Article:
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Three Workers Fall Nearly 1,000 Feet to their Deaths from a South Florida Television Tower

Oct. 3, 2017
Investigators are reviewing the deaths of three workers who fell from a communication tower in the Miami area on Sept. 27.

Three workers – 23-year-old Brachton Barber of Longwood, Fla., 31-year-old Marcus Goffena of Sydney, Ohio and 35-year-old Benito Rodriguez of Tampa, Fla. – were attempting to install a new TV antenna for Miami Fox affiliate WSVN Channel 7 when witnesses said they heard what sounded like an explosion and saw flying debris when a crane carrying the three workers collapsed.

Eric Garner, a nearby resident, told CBS station WFOR-TV that he called 911 when he realized what had happened. “You know, that's all about I can do, and I just prayed for the guys, you know what I mean, the families,” he said.

The men, who were pronounced dead on the scene, worked for Tower King II, which had been hired to replace equipment at the top of a television tower in Miami Springs, a suburb of Miami. Barber reportedly was the son of Kevin Barber, president of Tower King II, which is based in Cedar Hill, Texas.

“We are saddened by this tragic event,” said WSVN-TV owner and president Edmund Ansin in a statement. “Our deepest sympathies go out to the families of the three men who died. They worked for a company hired by Channel 7 to perform work on the tower that was required by the [Federal Communications Commission].”

Tower King II was issued a willful citation by OSHA in February 2013 for violations of 29 CFR1926.105 – Safety Nets. The initial penalty was $15,400. The company entered into a settlement agreement with OSHA dated March 4, 2013 that knocked the citation down to “serious” and the fine to $5,000.

The company also was cited for a violation of the Powered Industrial Truck Standard in 2008 and reached a formal settlement with OSHA and paid a $250 fine, and was cited again in 2011 for a serious violation and paid a fine of $150.

Advocacy Groups Call for More Enforcement

Local and national safety advocacy groups are claiming that the deaths of the three workers shows the need for rigorous enforcement of safety laws and regulations, especially in the communications tower industry. The groups claim that since 2003, more than 130 workers have lost their lives working on communication towers.

“Our prayers are with the families of the victims of this terrible tragedy,” said Jeanette Smith, executive director of South Florida Interfaith Worker Justice, a founding member of the South Florida Council on Occupational Safety and Health (South Florida COSH). “We will remember Brachton Barber, Benito Rodriguez and Marcus Goffena and honor their lives by insisting on the highest safety standards for all workers.”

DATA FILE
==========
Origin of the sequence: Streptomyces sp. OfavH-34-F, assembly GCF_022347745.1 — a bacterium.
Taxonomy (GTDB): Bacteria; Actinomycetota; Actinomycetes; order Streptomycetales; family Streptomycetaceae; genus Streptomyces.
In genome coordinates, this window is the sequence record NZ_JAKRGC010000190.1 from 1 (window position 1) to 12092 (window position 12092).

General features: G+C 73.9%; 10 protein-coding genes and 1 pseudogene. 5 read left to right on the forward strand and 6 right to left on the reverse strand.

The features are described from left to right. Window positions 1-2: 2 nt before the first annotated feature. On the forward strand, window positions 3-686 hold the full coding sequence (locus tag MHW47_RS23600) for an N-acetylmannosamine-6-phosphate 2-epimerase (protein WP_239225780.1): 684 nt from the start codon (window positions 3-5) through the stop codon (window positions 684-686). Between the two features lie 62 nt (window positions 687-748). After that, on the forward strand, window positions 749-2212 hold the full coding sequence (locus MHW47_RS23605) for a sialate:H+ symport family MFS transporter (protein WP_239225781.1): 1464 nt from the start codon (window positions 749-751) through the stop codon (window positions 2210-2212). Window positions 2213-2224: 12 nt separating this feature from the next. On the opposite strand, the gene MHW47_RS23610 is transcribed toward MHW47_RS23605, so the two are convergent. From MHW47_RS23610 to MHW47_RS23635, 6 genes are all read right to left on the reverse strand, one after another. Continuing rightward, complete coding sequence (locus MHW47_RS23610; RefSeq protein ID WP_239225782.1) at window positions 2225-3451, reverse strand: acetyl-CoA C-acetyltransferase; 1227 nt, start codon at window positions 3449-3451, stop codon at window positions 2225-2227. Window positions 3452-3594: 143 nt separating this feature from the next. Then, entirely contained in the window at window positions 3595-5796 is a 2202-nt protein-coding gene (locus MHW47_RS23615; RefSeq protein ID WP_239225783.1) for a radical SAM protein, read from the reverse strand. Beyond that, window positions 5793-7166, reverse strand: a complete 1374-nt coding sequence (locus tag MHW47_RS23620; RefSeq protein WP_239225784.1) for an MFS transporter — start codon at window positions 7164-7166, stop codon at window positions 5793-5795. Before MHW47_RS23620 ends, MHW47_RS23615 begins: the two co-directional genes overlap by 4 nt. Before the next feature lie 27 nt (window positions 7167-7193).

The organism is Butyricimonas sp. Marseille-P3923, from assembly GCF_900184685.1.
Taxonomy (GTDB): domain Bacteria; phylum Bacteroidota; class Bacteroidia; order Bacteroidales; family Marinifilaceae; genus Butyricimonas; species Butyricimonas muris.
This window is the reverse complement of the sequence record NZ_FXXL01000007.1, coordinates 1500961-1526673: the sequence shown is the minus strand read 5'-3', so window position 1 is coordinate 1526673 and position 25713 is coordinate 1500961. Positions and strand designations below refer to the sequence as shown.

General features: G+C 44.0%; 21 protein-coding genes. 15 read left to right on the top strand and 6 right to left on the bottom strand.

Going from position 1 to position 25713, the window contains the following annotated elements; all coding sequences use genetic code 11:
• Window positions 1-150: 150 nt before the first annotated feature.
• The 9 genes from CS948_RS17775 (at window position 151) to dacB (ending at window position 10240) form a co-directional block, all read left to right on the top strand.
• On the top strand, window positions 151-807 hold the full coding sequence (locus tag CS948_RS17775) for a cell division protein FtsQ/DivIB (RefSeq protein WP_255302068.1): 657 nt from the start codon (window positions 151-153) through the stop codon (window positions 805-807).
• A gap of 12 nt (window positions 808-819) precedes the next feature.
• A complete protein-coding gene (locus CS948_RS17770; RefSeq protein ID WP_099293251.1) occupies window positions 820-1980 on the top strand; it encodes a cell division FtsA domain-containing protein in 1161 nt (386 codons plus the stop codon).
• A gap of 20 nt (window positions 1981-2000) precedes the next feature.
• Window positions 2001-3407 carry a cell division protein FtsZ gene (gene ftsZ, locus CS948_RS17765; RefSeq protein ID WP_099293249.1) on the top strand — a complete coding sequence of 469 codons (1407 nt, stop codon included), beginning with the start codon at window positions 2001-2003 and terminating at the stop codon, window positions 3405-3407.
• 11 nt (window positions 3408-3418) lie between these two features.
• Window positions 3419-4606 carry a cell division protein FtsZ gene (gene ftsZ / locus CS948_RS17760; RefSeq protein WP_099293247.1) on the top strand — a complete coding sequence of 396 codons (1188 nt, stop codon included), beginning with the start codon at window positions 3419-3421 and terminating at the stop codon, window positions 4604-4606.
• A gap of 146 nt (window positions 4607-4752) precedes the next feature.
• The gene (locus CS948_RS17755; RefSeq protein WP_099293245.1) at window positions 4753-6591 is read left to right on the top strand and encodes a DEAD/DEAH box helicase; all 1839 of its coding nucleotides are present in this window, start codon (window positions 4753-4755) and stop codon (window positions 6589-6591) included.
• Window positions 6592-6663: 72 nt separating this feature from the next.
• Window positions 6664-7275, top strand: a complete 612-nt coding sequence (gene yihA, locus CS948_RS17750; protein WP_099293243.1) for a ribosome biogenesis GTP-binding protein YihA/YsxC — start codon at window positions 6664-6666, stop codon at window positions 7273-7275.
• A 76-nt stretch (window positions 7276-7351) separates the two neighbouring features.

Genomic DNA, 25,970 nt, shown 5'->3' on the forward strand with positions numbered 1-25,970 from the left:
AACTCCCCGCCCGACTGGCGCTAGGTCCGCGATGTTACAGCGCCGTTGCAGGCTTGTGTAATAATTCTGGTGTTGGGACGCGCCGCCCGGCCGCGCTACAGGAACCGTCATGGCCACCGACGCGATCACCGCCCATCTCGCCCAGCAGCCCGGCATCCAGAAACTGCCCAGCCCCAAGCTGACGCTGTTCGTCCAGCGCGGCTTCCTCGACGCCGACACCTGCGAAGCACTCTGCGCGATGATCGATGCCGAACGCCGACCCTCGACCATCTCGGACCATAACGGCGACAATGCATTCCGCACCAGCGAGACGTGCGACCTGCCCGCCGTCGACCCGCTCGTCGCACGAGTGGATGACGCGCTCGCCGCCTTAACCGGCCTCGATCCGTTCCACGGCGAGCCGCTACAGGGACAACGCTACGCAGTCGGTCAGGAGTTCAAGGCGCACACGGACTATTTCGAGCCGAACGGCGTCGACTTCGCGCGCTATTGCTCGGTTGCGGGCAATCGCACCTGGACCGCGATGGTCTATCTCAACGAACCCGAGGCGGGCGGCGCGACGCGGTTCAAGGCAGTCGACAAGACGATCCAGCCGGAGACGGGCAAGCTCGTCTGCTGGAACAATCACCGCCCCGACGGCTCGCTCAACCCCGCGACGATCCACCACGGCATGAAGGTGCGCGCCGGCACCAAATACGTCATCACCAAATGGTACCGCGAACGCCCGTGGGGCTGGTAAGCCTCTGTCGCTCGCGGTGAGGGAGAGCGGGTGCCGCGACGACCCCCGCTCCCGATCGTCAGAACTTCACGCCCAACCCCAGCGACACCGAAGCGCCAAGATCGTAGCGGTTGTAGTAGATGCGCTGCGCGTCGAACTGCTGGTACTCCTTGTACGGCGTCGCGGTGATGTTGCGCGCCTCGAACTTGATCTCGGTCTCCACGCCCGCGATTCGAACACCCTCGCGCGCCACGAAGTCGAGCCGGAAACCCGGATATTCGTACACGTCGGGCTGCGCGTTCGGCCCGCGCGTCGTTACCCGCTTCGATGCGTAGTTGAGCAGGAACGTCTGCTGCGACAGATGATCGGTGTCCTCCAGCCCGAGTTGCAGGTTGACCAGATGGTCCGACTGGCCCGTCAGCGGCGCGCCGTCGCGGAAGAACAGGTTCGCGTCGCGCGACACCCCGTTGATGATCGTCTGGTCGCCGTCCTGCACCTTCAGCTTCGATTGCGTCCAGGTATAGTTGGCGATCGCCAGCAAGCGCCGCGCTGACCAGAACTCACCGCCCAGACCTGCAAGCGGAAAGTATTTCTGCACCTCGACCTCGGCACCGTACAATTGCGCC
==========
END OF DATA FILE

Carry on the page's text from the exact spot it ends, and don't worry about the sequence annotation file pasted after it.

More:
Marcy Goldstein-Gelb, executive director of the National Council for Occupational Safety and Health (National COSH), said the recent fatalities in Miami “are the most recent needless deaths in an industry where reckless actions by employers have cost the lives of scores of workers. We need answers and a full investigation, including an analysis of steps the employer took – or failed to take – to provide a fall protection system and to assess the structural integrity of the tower and related equipment.”

Since 2003, 132 workers have fallen to their deaths while working on communication towers, according to WirelessEstimator.com, an industry website. 

In 2014, following what it called an “alarming increase in worker deaths” due to falls from communication towers, OSHA sent a memorandum to employers, stating, “every single one of these tragedies was preventable.” The agency reminded employers of their responsibility under federal safety laws to provide proper training and fall protection systems to anyone working on communications towers.

In 2012, PBS Frontline and ProPublica cooperated on an investigation featuring the high incidence of fatalities on communication towers. Investigators found that major cell phone companies, installing new towers to meet expanding demand for cell service, used “a complex web of subcontracting” to “avoid scrutiny” of deadly, preventable events that have cost workers their lives.

About the Author

Sandy Smith

Sandy Smith is the former content director of EHS Today, and is currently the EHSQ content & community lead at Intelex Technologies Inc. She has written about occupational safety and health and environmental issues since 1990.

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